The Restaurant recovery
Whether you started this week with the Super Bowl or Valentine’s Day romance – or both — chances are that restaurant food, be it wings or a romantic dinner, was a big part of your plans.
This week we take a look at the restaurant sector. It’s been a crucial part of the jobs recovery and a barometer of consumer spending and health during the pandemic.
Here are three trends to watch.
- Restaurants are still in recovery mode
Eateries of all types were hit hard by the pandemic. Employment fell by half and revenues dropped nearly 9 percent in the early days of the virus. Restaurants had to adapt to a new pandemic reality – fewer customers, more takeout, demand for outdoor dining, and stricter health protocols.
The hard work is paying off. The industry added more than 100,000 jobs in January. But headcount in the broader leisure and hospitality industry is still 1.8 million short compared to where it was before the pandemic started.
- Quitting is less of a thing
Even before the pandemic, leisure and hospitality had the economy’s highest rate of voluntary turnover. The typical restaurant worker is both younger and less well-paid than people in other industries. That leads to more frequent job changes.
During the pandemic, the number of workers quitting restaurants and hotels hit an all-time high. Not surprisingly, openings in the sector soared.
But there’s evidence that the restaurant jobs scene is starting to stabilize. The latest data shows that fewer restaurant workers quit in December than the month before. Right? OR something specific about the time frame if possible.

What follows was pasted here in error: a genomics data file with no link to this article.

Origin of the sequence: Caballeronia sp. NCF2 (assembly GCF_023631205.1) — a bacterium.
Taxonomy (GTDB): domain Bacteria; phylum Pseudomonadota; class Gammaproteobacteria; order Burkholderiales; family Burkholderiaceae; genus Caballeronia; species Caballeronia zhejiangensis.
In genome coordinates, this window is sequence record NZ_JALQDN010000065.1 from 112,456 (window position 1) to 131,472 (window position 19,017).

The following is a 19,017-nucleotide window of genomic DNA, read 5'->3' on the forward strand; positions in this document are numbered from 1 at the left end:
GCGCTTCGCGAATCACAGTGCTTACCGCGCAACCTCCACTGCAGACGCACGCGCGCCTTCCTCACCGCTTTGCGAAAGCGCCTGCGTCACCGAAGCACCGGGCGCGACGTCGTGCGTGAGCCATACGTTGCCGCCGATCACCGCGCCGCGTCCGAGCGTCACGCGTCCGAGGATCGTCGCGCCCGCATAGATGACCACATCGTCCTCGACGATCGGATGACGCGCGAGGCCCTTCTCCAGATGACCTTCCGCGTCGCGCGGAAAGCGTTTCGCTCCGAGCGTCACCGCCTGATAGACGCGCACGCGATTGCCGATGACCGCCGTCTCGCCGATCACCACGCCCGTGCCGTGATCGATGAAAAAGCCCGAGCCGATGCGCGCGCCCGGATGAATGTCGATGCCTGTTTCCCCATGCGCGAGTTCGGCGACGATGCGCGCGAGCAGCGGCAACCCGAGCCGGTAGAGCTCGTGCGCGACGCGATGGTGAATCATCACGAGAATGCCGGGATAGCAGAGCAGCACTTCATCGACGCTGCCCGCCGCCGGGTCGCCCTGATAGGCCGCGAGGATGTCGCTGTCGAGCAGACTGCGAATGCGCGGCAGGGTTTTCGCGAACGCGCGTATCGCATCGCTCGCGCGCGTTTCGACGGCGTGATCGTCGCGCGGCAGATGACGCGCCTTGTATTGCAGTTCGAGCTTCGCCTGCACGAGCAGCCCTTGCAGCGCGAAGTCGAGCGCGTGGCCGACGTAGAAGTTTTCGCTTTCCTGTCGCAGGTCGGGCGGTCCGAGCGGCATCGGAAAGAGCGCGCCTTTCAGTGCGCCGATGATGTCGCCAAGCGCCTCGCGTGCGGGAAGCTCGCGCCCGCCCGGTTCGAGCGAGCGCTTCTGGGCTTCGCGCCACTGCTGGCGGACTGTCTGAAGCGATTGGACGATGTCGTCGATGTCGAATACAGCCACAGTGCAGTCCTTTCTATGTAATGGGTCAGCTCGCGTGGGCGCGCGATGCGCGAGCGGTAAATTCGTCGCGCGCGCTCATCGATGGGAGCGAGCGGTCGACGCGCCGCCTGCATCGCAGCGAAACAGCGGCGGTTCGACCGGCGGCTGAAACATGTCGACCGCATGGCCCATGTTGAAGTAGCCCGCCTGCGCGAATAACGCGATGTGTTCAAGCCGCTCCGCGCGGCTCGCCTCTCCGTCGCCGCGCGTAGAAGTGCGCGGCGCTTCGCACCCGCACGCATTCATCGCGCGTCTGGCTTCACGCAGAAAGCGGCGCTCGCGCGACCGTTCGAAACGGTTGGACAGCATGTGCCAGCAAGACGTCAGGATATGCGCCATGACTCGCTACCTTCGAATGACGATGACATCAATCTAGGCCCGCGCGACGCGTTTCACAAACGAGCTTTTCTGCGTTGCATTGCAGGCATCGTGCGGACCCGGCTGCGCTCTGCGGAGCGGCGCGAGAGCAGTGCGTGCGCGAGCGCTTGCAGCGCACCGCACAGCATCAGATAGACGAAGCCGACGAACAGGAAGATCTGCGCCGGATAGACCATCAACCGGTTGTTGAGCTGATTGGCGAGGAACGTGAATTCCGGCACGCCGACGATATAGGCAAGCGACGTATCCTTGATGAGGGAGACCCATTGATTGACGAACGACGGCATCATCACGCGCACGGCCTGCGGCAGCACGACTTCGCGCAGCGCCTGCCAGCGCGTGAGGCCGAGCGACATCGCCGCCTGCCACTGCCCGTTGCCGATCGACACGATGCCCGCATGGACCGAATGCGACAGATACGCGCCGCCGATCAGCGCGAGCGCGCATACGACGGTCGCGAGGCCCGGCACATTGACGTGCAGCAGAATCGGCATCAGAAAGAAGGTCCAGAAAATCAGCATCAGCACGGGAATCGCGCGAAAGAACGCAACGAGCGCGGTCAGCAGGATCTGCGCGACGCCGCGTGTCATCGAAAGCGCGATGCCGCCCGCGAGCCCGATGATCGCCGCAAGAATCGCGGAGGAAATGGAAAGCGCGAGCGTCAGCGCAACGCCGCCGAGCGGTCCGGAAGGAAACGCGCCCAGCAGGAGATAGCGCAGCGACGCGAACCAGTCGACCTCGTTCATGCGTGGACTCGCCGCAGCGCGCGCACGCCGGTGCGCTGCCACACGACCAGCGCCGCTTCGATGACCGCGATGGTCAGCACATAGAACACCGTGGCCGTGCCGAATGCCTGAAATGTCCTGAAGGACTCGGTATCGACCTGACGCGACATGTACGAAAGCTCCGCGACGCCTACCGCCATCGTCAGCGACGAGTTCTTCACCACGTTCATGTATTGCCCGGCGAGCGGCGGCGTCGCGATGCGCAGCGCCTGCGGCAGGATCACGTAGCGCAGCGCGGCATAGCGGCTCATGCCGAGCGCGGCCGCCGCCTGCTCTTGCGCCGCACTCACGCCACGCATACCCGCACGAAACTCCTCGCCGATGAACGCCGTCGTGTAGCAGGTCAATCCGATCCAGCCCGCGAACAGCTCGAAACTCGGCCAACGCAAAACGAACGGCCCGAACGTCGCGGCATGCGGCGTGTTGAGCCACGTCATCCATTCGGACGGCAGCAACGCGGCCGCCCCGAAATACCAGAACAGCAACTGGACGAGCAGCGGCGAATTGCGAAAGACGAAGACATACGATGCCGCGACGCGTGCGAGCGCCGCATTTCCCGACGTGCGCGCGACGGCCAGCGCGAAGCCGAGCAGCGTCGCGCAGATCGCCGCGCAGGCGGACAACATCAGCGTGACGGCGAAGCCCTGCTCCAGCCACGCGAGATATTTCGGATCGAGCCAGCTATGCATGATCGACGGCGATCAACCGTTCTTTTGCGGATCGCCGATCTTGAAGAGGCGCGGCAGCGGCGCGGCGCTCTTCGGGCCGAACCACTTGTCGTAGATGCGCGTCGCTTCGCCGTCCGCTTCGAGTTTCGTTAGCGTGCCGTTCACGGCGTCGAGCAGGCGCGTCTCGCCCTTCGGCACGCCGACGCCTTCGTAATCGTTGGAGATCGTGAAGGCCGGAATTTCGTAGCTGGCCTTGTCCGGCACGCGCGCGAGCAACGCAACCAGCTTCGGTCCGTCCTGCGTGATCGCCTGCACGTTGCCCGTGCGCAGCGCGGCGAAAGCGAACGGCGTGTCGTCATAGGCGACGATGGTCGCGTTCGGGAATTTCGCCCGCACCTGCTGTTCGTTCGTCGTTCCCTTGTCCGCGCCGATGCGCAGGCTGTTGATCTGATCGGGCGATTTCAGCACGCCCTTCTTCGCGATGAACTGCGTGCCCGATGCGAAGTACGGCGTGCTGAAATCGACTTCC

One reason could be a bump in pay. Hourly wages in the hospitality sector are up about a dollar from pre-pandemic levels. And it’s the only industry where workers make more staying on the job for a year or longer than switching to a new job in the same industry.
- New challenges lie ahead
Food prices have jumped since early 2020. Last week, we learned that annual headline inflation was 7.5 percent in January, up from 7 percent in December. The jump in prices was big — enough to surpass most economists’ expectations.
Food prices alone were up 7 percent from a year ago, rising at a faster annual pace than the 6.3 percent year-over-year growth recorded in December.
With higher food and labor costs, it’s no wonder hamburger joints, brasseries and other eateries have had to increase prices. Menu prices are also up 7 percent higher than they were a year ago, the largest annual increase since 1977! That Valentine’s Day filet and chocolate souffle just got pricier.
In the fall of 2019, I made plans with friends to take a walking food tour of Queens. New York’s most diverse borough is known its variety of mom-and-pop restaurants, which serve cuisine from all over the world.
We talked excitedly about hopping on and off the subway to sample Pakistani bakeries, Mexican taco shops, Italian pizzerias, and ice cream cones (for the kids, of course).
Our plans changed, we delayed our outing, and a few months later the world changed. Missing that trip still stings, but after a two-year delay I’m looking forward to visiting Queen’s eateries with a fresh appreciation for all they’ve been through.
Restaurants are critical to the Main Street economy. They’re also part of its identity, serving up both tradition and longevity and innovation and new experiences.
Two-thirds of restaurants are small businesses, and they’re one of my favorite parts of Main Street. I hope this year these hard-working businesses feel the love of a resilient economy.